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Stress in Children and Teens - Topic Overview

Children and teens notice and react to stress in their family and also experience their own stress. It is important to recognize stress in children and teens and help them with healthy coping strategies. The strategies they learn often stay with them into adulthood.

Generally, anything that may cause children fear and anxiety can cause stress. This can include being away from home, starting a new school or moving to a new location, being separated from parents or caregivers, worrying about school and getting along with others, worrying about their changing bodies, and worrying about the future.

The following are some common signs of stress in different age groups.

Signs of stress in children and teens

Preschool and toddlers

Elementary-age children

Preteens and teens

  • Anger
  • Anxiety
  • Eating and sleeping problems, including nightmares
  • Fear of being alone
  • Irritability
  • Regressing to infant behaviors
  • Trembling with fright
  • Uncontrollable crying
  • Withdrawal
  • Being distrustful
  • Complaining of headaches or stomachaches
  • Feeling unloved
  • Having no appetite
  • Having trouble sleeping
  • Needing to urinate frequently
  • Bed-wetting
  • Not caring about school or friendship
  • Acting withdrawn
  • Worrying about the future
  • Anger
  • Disillusionment
  • Distrust of the world
  • Low self-esteem
  • Stomachaches and headaches
  • Panic attacks
  • Rebellion

Helping with stress

Adults can help children and teens with stress in many ways. Two important ways are creating a low-stress environment and helping them develop positive coping skills.

The following can help develop a low-stress environment:

  • Acknowledge your child's feelings. If appropriate, reassure them that you can understand why they would feel sad or scared.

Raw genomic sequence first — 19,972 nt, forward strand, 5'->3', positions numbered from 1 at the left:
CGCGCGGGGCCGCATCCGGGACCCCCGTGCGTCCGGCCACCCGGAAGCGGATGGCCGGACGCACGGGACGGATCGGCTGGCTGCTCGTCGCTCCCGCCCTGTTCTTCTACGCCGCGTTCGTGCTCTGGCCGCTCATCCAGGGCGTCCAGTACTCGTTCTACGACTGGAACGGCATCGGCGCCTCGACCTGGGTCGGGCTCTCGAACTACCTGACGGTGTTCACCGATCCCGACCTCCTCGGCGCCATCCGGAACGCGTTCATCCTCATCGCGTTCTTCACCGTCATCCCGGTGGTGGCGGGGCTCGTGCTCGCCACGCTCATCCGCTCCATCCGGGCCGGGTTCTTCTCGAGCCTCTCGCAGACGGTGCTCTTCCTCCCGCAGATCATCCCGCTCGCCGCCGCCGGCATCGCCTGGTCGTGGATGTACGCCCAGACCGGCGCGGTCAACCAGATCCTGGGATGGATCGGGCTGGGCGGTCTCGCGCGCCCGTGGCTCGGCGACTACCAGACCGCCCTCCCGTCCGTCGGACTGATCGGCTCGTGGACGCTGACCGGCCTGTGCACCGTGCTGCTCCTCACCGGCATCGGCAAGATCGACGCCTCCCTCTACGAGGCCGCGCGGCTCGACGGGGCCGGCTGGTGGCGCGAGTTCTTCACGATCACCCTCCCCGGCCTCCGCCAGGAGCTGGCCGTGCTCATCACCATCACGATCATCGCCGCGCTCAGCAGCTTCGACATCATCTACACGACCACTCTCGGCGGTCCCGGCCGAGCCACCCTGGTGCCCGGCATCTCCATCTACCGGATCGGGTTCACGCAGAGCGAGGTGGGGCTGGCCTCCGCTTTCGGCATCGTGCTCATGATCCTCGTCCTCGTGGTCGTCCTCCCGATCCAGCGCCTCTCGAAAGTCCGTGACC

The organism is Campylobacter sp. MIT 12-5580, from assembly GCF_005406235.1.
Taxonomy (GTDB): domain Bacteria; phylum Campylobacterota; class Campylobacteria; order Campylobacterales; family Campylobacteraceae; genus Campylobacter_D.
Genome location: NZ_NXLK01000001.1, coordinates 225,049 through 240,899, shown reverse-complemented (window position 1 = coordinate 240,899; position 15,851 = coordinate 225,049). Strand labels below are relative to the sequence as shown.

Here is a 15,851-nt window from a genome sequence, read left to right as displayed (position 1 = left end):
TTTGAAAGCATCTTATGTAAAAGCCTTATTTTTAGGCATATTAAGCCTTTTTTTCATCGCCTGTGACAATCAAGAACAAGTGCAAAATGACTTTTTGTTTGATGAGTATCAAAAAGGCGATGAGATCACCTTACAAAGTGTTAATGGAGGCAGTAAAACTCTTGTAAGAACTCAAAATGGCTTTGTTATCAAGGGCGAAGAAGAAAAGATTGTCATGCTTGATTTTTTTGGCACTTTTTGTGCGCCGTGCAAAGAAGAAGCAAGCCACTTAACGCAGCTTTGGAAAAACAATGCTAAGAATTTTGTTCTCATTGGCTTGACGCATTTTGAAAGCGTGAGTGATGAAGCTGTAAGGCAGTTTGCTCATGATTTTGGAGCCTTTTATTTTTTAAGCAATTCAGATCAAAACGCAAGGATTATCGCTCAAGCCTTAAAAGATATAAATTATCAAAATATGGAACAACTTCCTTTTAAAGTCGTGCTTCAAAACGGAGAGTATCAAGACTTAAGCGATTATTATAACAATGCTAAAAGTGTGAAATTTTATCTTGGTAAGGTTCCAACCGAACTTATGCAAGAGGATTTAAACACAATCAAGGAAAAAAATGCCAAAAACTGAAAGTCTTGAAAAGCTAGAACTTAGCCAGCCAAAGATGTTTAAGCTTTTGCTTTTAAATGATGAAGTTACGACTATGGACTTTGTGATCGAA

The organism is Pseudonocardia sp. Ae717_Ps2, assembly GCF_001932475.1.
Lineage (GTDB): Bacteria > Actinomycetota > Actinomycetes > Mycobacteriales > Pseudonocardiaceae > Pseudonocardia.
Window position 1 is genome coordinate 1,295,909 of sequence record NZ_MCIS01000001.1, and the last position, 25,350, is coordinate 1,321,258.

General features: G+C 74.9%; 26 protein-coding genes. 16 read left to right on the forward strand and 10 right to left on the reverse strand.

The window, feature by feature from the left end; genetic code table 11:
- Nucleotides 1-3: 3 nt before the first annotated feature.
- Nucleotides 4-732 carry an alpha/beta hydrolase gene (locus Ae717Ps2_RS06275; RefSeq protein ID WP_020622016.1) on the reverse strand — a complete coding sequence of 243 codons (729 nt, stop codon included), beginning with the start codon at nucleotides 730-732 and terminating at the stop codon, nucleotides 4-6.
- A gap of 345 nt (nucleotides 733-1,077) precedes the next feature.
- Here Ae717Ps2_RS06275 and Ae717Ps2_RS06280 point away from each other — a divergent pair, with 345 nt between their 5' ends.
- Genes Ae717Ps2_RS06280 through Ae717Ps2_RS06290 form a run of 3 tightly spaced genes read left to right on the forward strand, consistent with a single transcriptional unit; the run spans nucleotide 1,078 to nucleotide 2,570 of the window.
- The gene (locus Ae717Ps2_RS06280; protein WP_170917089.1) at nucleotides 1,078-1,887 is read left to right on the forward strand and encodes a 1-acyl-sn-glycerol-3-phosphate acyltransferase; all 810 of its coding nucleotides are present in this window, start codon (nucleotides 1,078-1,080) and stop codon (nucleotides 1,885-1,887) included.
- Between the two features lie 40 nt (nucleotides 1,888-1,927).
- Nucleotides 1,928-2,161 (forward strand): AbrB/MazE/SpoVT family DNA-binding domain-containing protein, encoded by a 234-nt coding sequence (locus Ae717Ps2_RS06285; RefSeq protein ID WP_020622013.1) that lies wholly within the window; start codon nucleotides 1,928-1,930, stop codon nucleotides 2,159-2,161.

• Develop trust and let your child know that mistakes are learning experiences.
  • Be supportive, and listen to your child's concerns. Allow your child to try to solve his or her own problems, if appropriate. But offer to help and be available to your child when he or she needs you.
  • Show care, warmth, and love. Hug your child often.
  • Have clear expectations without being overly rigid; emphasize cooperation over competition. Do not over-schedule your child with too many activities.
  • Find ways to have your children contribute to the family.
  • Build on the strengths of the family.
  • Be aware of what your child wants (not just what you want).

It is important to help children develop positive coping skills, as these skills are often carried into adult life. You can help by:

  • Providing a good example. Keep calm and express your anger in appropriate ways. Think through plans to reduce stress, and share them with your family.
  • Encouraging rational thinking. Be sure your children think about consequences of their actions. Help them understand what is fantasy and what is reality. For example, a child's behavior did not cause a divorce, or they are not failures because they were not picked first for something.
  • Providing them with some control. Allow your children to make choices within your family framework. For example, allow them to arrange their room, choose family activities, and help make family decisions.
  • Talking openly. When appropriate, talk about your stressful day. Encourage them to talk about what is bothering them.
  • Finding a physical activity and/or hobby that they enjoy and encouraging them to participate.
  • Encouraging them to eat healthy foods and emphasizing the importance of a healthy lifestyle.
  • Learning and teaching your children relaxation skills such as breathing exercises, muscle relaxation exercises, meditating, praying, yoga, drawing, or writing.
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WebMD Medical Reference from Healthwise

Last Updated: May 03, 2013
This information is not intended to replace the advice of a doctor. Healthwise disclaims any liability for the decisions you make based on this information.
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